|Blade with Hannibal King and Abigail Whistler|
But of this, Snipes and Kristofferson feel and sound the least invested and that only further cements the troubled production history. One of the biggest things that fans of the series will notice is how much Whistler and Blade take a back seat. Casting Ryan Reynolds would not have been a mistake if the character of King did not eat up all the dialog on the script. Blade barely says anything in this feature. Here and there yeah he does say a couple of good lines, but it's not that often. Most of the time, he just stares into space or grimaces. There's more to Blade than just that. The same could be said for Biel's role. Her character enjoys listening to music when fighting vampires; that dates the film a lot. Dominic Purcell as Drake (is that supposed to modernize his name?) isn't terrible but he also looks awkward in the role. His face looks as though he doesn't quite know what he's playing so he'll just be himself to some degree. His minions played by Paul Levesque (Triple H) and Parker Posey are actually more convincing vampires than he is.
There's also a distinct lack of action and horror throughout this picture. The special visual effects are actually better than a lot of the CGI stuffed scenes that were in Blade II (2002) but the count is much lower here. There are a couple of decent action scenes but the rest are rather underwhelming. Even the battle between Drake and Blade looks less exciting than what has been put to screen before. There are vampire stabbings, bitings and some blood but it's not as heavy as the violence depicted in this franchise's earlier years. Again going back to tone, Blade (1998) and Blade II (2002) roughly had equal tone with each other. The atmosphere of the universe Blade lived in felt dark and unsafe. The locations used in this entry are just uninteresting and boring. The Nightstalkers' headquarters has nothing special about it and the city itself feels more clean and shiny than in past representations. What was the purpose of this? Was it to just add to the fad at the time of other supehero films? It takes away what the series had going for it.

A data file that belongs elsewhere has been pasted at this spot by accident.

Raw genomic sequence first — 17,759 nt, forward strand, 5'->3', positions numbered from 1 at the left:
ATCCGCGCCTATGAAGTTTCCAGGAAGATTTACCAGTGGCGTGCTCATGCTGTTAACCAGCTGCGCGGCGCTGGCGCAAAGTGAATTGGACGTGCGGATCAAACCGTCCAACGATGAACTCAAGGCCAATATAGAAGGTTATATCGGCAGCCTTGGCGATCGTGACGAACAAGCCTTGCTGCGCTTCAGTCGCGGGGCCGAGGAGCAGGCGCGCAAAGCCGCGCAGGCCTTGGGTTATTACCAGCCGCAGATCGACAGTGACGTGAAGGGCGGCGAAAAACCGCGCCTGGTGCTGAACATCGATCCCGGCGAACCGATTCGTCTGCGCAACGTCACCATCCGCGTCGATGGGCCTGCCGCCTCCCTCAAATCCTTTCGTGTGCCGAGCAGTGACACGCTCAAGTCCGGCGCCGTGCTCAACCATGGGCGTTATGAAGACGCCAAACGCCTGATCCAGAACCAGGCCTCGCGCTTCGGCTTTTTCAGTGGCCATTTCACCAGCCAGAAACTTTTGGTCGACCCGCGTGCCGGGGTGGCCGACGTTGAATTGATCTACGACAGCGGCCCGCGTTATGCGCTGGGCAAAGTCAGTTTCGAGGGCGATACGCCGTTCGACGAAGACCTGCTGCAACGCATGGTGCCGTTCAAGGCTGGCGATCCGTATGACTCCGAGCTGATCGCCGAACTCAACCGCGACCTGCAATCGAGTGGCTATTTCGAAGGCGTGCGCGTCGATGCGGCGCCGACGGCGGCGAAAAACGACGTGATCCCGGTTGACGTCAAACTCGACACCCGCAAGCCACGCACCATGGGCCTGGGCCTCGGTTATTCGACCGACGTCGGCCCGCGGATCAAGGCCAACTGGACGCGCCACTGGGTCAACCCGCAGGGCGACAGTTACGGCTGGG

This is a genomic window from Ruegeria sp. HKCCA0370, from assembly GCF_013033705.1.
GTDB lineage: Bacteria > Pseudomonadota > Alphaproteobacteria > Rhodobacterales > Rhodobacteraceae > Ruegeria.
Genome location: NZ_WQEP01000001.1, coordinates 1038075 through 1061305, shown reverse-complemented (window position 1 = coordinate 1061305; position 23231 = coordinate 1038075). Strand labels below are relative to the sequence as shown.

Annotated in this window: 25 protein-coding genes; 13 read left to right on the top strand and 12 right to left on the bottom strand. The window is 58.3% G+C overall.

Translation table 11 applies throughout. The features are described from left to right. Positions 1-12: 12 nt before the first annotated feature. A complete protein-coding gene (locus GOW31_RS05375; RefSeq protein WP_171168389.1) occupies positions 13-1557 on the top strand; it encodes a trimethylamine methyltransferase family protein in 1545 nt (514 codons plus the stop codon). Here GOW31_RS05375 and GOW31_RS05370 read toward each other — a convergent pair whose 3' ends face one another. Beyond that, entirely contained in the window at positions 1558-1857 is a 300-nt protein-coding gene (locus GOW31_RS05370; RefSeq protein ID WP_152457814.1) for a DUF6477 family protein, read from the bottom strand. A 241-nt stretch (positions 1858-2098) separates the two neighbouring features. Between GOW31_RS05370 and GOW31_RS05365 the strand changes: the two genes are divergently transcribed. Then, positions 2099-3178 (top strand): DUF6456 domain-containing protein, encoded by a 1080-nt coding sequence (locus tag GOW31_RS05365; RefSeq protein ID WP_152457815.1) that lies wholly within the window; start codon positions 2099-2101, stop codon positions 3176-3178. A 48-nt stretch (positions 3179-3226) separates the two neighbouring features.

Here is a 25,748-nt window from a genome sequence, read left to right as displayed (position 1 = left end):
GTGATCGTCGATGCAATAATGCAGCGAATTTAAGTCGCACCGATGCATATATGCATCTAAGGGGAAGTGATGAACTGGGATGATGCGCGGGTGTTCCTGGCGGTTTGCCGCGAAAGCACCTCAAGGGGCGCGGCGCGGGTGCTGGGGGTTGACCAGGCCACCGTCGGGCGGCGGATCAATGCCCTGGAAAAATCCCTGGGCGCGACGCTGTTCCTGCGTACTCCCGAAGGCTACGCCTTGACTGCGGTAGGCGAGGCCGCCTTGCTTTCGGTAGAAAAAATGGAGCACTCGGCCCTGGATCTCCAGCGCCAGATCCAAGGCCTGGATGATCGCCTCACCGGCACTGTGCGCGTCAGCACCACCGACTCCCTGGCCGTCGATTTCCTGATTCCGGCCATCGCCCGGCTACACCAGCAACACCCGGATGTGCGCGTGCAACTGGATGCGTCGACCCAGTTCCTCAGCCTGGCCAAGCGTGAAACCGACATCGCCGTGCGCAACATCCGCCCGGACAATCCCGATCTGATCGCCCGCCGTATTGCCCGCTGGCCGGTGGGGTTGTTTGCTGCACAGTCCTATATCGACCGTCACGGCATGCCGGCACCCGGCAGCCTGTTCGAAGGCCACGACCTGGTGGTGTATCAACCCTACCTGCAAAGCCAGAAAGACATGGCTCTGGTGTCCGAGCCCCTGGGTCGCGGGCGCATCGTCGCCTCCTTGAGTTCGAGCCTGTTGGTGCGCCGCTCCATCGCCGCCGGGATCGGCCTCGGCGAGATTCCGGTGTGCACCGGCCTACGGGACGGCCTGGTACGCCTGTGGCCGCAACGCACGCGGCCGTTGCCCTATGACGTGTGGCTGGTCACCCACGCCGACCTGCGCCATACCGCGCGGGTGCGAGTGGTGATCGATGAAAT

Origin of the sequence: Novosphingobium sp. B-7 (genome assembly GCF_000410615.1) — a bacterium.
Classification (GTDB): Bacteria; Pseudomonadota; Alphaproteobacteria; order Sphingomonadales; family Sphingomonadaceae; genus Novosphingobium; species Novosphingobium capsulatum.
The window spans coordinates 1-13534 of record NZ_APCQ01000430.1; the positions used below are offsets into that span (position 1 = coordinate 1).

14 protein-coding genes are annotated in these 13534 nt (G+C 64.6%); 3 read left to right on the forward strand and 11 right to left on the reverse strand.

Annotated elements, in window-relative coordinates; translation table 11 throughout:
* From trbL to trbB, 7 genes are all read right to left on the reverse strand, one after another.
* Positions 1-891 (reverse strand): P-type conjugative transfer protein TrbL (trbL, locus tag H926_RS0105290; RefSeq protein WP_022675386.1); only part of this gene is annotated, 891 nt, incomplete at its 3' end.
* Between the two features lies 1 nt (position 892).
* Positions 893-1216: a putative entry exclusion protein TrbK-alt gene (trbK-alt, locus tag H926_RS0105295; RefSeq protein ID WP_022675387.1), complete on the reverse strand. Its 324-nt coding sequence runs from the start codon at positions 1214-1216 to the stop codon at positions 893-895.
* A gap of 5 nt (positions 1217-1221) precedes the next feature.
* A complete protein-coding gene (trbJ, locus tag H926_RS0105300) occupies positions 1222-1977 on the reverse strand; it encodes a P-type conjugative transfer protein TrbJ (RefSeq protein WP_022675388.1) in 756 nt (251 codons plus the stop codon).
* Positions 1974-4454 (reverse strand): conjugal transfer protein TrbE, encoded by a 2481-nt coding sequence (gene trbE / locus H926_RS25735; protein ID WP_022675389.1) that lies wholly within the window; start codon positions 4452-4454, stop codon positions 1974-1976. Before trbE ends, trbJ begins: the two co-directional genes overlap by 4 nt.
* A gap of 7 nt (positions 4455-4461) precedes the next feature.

|"How do I look?!"|
Unfortunately, the last series to the original Blade (1998) franchise is just middling. The music and visuals are acceptable but the casting feels misguided. The main leads don't sound invested, the action is infrequent and Blade doesn't do all that much wisecracking or say much at all.
Points Earned --> 5:10